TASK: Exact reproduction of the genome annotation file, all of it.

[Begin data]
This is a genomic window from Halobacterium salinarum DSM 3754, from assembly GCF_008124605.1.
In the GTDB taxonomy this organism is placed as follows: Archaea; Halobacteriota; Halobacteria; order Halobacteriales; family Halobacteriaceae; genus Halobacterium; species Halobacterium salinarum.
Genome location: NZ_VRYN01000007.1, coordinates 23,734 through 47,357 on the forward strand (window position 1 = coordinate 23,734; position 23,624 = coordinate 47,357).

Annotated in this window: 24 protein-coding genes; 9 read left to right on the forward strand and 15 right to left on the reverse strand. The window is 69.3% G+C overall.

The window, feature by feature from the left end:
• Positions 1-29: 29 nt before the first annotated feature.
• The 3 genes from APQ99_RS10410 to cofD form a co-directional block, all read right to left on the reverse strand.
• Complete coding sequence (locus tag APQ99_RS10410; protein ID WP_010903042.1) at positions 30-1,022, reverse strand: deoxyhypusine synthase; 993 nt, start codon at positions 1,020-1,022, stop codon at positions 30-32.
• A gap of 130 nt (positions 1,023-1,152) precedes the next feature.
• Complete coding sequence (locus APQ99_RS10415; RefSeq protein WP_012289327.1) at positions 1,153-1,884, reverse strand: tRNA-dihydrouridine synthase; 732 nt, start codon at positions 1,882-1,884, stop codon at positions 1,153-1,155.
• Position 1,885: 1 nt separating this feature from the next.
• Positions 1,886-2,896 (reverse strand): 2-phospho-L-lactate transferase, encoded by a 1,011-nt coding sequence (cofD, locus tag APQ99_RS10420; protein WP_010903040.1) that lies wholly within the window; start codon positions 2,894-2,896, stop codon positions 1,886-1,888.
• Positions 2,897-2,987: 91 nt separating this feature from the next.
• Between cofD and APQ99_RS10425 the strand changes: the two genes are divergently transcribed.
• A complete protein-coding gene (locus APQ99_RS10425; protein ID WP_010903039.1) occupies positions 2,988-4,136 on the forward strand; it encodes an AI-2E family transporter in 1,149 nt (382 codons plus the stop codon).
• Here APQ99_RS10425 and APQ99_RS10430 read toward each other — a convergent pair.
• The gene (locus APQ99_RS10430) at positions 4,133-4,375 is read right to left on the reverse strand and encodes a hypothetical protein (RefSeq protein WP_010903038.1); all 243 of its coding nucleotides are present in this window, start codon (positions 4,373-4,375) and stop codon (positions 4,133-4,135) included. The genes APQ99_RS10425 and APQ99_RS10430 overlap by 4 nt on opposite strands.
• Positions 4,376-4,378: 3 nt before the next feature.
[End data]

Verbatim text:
This is a genomic window from Halobacterium salinarum DSM 3754, from assembly GCF_008124605.1.
In the GTDB taxonomy this organism is placed as follows: Archaea; Halobacteriota; Halobacteria; order Halobacteriales; family Halobacteriaceae; genus Halobacterium; species Halobacterium salinarum.
Genome location: NZ_VRYN01000007.1, coordinates 23,734 through 47,357 on the forward strand (window position 1 = coordinate 23,734; position 23,624 = coordinate 47,357).

Annotated in this window: 24 protein-coding genes; 9 read left to right on the forward strand and 15 right to left on the reverse strand. The window is 69.3% G+C overall.

The window, feature by feature from the left end:
• Positions 1-29: 29 nt before the first annotated feature.
• The 3 genes from APQ99_RS10410 to cofD form a co-directional block, all read right to left on the reverse strand.
• Complete coding sequence (locus tag APQ99_RS10410; protein ID WP_010903042.1) at positions 30-1,022, reverse strand: deoxyhypusine synthase; 993 nt, start codon at positions 1,020-1,022, stop codon at positions 30-32.
• A gap of 130 nt (positions 1,023-1,152) precedes the next feature.
• Complete coding sequence (locus APQ99_RS10415; RefSeq protein WP_012289327.1) at positions 1,153-1,884, reverse strand: tRNA-dihydrouridine synthase; 732 nt, start codon at positions 1,882-1,884, stop codon at positions 1,153-1,155.
• Position 1,885: 1 nt separating this feature from the next.
• Positions 1,886-2,896 (reverse strand): 2-phospho-L-lactate transferase, encoded by a 1,011-nt coding sequence (cofD, locus tag APQ99_RS10420; protein WP_010903040.1) that lies wholly within the window; start codon positions 2,894-2,896, stop codon positions 1,886-1,888.
• Positions 2,897-2,987: 91 nt separating this feature from the next.
• Between cofD and APQ99_RS10425 the strand changes: the two genes are divergently transcribed.
• A complete protein-coding gene (locus APQ99_RS10425; protein ID WP_010903039.1) occupies positions 2,988-4,136 on the forward strand; it encodes an AI-2E family transporter in 1,149 nt (382 codons plus the stop codon).
• Here APQ99_RS10425 and APQ99_RS10430 read toward each other — a convergent pair.
• The gene (locus APQ99_RS10430) at positions 4,133-4,375 is read right to left on the reverse strand and encodes a hypothetical protein (RefSeq protein WP_010903038.1); all 243 of its coding nucleotides are present in this window, start codon (positions 4,373-4,375) and stop codon (positions 4,133-4,135) included. The genes APQ99_RS10425 and APQ99_RS10430 overlap by 4 nt on opposite strands.
• Positions 4,376-4,378: 3 nt before the next feature.